Olympics: Apology for N Korea in wrong flag row

North Korean Women's football team staff member talks to officials at Hampden Park
Image caption North Korea's team returned to the field about an hour after the mistake was pointed out

Olympic organisers have apologised to North Korean athletes whose images were shown next to the South Korean flag.

The mix-up delayed the women's football match, at Glasgow's Hampden Park on the first day of sporting action.

The men's football gets under way later, with matches including Britain v Senegal at 20:00 BST (19:00 GMT).

Speaking to BBC News, Prime Minister David Cameron highlighted benefits of the Games, and said: "The real legacy is the inspiration to young people."

He added: "People are going to be coming to our country over the next few weeks and seeing a really inspiring sight.

"That's about a people's Olympics, not a government Olympics."

In other news:

'Very upset'

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Media captionFlag error offends North Koreans

The BBC's sports editor David Bond said the flag mix-up at Hampden Park had been an "embarrassing mistake" and not the start Games organisers would have wanted, but "no great harm was done".

As the North Korean players were being introduced before the match against Colombia, South Korean flags were mistakenly displayed in the video package.

The squad walked off and could only be persuaded to return when the teams were announced again with each player's face displayed next to the North Korean flag, delaying kick-off by about an hour.

Relations between the two Koreas are tense - they remain technically at war following the 1950-53 Korean conflict, which ended in an armistice.

Speaking after the match, North Korea's coach Sin Ui Gun said: "Our team was not going to participate unless the problem was solved properly...

Image caption The error saw North Korea's flag (top) replaced by the South Korean flag (bottom)

"Unfortunately it took some time later for the broadcast to be done again properly and we made the decision to go on with the match."

It was not immediately clear who had produced the video shown in the stadium.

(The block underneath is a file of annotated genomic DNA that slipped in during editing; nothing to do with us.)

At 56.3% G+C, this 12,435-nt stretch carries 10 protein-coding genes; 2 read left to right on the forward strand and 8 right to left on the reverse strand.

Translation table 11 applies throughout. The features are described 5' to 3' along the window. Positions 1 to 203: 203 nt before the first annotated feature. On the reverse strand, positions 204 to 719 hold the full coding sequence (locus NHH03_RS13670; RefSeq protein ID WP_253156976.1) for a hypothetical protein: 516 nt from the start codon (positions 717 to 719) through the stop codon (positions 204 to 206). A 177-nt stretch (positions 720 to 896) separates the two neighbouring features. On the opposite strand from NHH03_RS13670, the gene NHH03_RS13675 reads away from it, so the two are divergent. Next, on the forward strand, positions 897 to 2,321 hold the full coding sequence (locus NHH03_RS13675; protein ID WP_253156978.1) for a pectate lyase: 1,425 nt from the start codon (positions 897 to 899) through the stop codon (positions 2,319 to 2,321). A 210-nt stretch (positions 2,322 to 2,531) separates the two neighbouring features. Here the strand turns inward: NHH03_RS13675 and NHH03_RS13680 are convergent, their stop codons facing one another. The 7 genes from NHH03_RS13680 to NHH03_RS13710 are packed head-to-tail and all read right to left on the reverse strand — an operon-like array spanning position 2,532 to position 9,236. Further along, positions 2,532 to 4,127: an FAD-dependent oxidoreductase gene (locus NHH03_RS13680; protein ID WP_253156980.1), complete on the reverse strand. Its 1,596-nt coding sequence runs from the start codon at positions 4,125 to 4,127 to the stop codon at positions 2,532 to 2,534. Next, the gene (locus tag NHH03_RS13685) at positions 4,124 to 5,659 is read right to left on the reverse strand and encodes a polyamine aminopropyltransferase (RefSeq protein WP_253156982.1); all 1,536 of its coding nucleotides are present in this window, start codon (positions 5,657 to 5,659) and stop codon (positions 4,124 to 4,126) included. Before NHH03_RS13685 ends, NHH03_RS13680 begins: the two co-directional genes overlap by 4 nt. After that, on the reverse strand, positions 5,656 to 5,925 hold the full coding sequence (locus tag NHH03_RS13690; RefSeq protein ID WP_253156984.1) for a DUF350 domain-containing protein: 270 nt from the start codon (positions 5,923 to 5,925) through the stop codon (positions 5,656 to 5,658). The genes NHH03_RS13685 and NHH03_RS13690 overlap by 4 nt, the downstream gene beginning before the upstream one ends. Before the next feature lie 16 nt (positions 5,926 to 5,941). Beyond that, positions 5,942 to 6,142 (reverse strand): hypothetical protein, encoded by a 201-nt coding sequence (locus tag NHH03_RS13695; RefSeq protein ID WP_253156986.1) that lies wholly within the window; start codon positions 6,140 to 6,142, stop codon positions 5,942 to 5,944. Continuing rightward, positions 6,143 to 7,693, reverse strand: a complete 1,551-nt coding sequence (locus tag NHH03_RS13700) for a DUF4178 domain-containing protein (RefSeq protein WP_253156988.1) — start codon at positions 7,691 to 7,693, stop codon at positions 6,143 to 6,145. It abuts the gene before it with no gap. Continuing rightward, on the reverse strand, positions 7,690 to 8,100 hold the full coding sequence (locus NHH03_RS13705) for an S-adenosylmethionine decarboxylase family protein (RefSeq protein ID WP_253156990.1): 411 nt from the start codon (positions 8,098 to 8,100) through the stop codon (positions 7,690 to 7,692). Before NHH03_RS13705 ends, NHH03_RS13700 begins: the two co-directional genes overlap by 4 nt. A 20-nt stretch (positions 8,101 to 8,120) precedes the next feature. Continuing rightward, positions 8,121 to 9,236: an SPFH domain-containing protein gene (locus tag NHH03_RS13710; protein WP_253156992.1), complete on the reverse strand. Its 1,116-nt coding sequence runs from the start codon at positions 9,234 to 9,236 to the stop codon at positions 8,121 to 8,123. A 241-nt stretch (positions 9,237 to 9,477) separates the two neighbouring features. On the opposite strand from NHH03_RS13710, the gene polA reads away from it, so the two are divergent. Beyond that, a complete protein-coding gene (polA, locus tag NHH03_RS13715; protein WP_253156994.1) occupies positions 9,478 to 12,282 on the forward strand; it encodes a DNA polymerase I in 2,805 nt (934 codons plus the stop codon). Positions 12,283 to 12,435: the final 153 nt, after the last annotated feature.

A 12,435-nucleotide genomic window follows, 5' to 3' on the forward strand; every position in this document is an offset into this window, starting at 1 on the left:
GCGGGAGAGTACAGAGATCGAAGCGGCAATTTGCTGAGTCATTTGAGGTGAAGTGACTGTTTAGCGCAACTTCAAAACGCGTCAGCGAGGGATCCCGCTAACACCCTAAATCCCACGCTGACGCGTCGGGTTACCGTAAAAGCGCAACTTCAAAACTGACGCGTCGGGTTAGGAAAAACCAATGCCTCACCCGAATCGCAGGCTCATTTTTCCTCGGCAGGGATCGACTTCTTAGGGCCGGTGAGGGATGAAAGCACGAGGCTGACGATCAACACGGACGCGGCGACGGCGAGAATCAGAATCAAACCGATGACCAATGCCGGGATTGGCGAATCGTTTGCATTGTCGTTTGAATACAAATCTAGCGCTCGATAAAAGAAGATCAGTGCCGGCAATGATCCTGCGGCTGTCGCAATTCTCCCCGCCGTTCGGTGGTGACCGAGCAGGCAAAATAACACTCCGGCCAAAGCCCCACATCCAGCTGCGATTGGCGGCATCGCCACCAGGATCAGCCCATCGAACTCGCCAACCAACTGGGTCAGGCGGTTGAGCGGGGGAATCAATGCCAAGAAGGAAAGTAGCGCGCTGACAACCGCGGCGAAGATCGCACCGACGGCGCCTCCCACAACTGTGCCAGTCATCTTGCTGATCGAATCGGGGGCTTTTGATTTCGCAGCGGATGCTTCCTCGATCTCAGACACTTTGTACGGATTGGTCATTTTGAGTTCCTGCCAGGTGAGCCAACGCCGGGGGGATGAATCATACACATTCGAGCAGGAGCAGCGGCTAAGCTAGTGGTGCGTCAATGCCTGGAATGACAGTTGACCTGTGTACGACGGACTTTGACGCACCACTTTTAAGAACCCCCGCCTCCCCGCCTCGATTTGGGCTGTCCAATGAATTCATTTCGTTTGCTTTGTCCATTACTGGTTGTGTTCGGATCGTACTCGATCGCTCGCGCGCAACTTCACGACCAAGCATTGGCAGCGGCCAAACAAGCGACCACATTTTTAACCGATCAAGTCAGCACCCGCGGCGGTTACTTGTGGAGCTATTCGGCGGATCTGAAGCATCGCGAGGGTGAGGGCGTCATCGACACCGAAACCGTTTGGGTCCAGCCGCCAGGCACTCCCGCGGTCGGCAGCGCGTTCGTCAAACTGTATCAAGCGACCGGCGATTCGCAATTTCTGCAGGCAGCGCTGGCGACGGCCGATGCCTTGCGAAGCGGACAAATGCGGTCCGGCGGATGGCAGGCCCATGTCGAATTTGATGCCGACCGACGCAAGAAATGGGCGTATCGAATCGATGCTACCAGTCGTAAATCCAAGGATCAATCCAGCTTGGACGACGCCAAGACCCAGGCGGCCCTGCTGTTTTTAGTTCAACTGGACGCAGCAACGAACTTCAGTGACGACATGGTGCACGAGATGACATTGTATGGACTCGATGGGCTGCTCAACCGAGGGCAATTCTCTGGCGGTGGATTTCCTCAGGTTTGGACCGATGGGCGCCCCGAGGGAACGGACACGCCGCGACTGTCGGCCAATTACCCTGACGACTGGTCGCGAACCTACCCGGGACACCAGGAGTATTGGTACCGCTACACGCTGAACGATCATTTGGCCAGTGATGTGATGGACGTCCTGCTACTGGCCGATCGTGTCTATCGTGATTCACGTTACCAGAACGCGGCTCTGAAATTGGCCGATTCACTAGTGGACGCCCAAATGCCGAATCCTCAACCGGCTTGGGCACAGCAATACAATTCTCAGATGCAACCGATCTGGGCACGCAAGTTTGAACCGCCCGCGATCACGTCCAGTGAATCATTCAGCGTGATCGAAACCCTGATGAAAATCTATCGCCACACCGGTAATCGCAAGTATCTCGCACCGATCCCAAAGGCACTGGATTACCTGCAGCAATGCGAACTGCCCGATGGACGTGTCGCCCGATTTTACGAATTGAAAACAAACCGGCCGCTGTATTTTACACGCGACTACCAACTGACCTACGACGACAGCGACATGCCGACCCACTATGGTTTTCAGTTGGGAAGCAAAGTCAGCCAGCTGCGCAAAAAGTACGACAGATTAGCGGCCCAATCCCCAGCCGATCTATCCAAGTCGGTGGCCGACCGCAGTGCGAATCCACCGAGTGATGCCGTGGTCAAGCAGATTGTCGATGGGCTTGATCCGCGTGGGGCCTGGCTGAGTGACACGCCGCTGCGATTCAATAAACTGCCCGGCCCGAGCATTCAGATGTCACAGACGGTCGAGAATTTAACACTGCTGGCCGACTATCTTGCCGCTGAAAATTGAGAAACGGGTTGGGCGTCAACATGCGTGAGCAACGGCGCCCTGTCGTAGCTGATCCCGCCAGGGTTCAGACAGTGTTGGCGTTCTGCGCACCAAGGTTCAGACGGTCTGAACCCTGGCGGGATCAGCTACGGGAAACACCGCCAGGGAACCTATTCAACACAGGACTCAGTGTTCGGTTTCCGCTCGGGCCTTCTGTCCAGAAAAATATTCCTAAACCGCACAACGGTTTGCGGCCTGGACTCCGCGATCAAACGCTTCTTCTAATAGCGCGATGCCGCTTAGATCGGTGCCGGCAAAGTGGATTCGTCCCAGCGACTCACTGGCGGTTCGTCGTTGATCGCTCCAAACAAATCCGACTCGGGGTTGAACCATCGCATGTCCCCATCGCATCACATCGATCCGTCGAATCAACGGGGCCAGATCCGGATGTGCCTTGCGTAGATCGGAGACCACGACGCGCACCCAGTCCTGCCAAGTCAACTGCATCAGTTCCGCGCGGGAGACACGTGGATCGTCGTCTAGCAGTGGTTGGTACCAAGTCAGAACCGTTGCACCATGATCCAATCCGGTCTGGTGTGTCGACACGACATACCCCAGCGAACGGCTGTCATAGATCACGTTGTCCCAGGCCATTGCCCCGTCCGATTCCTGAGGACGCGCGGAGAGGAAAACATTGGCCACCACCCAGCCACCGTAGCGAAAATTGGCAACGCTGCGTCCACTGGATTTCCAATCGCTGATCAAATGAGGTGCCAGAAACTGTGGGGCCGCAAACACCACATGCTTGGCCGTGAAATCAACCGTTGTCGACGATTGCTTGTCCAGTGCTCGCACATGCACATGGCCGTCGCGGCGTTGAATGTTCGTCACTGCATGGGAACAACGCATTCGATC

London 2012 spokesman Andy Mitchell said: "The South Korean flag was shown in the video package on the screen before the kick-off and the North Koreans were naturally very upset about that...

"A genuine mistake was made for which we apologise."

BBC Scotland football reporter Alasdair Lamont said that during the delay to the game the crowd had become frustrated at a lack of information.

"I don't think there was any reason given the entire time before the kick-off eventually took place as to why there had been a hold-up," he said.

"They were simply given a couple of messages saying there was 'an issue behind the scenes, we're doing our best to resolve it', and that was basically it."

One spectator, Paul, told BBC Radio 5 live: "An announcement was made that there was a technical problem behind the scenes, and even then when the players came back on, they came back on for a second warm-up, and quite a large portion of the crowd started booing."

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Media captionPaul Deighton: It was a simple human error, that's why we've apologised

North Korea's state news agency KCNA made no mention of the blunder in its report on Thursday of the team's 2-0 victory over Colombia.

North Korea will face South Korea in the first round of the men's Olympic table tennis team event after the pair were drawn against each other on Wednesday.

'Value for money'

In an interview on BBC Breakfast, asked about benefits to the wider UK from the London 2012 Games, Mr Cameron said: "I think we will get value for money as a country."

He said that the Games were expected to come in under their £9bn budget, while there were predicted to be "£13bn in economic benefits from the deals that are going to be done, the extra spending, the extra tourism and all the rest of it".

The nation would enjoy the physical infrastructure left by the Games, he said, giving the example of the aquatics centre's expected 800,000 visitors a year.

"But the real legacy is the inspiration to young people who will want to take up sport, who will be inspired by the competitive ethos of the Olympics, who will see Britain at its best," the prime minister said.

The opening match in the men's football gets under way at 12:00 BST at Hampden Park when Honduras take on Morocco, followed by Spain v Japan.

Matches are also taking place at St James' Park in Newcastle, Cardiff's Millennium Stadium and the City of Coventry Stadium.

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